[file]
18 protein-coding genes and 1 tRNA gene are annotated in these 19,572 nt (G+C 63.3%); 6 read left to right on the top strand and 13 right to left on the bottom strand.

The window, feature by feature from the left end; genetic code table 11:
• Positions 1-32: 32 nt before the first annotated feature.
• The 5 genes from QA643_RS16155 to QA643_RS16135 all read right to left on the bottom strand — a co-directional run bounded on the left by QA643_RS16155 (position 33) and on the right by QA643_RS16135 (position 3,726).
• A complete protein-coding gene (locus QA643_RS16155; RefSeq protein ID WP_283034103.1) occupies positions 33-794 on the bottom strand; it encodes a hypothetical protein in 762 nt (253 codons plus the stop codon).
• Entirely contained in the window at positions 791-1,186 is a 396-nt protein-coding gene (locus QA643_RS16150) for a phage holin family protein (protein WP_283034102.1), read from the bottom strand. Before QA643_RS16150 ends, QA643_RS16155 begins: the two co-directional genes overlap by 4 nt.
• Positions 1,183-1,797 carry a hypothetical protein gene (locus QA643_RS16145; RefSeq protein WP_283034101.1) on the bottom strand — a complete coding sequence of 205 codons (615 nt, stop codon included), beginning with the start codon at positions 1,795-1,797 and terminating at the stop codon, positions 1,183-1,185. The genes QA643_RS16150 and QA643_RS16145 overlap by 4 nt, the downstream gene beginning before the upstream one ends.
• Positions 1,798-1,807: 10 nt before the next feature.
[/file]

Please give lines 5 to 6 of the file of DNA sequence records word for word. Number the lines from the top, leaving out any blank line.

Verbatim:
• A complete protein-coding gene (locus QA643_RS16155; RefSeq protein ID WP_283034103.1) occupies positions 33-794 on the bottom strand; it encodes a hypothetical protein in 762 nt (253 codons plus the stop codon).
• Entirely contained in the window at positions 791-1,186 is a 396-nt protein-coding gene (locus QA643_RS16150) for a phage holin family protein (protein WP_283034102.1), read from the bottom strand. Before QA643_RS16150 ends, QA643_RS16155 begins: the two co-directional genes overlap by 4 nt.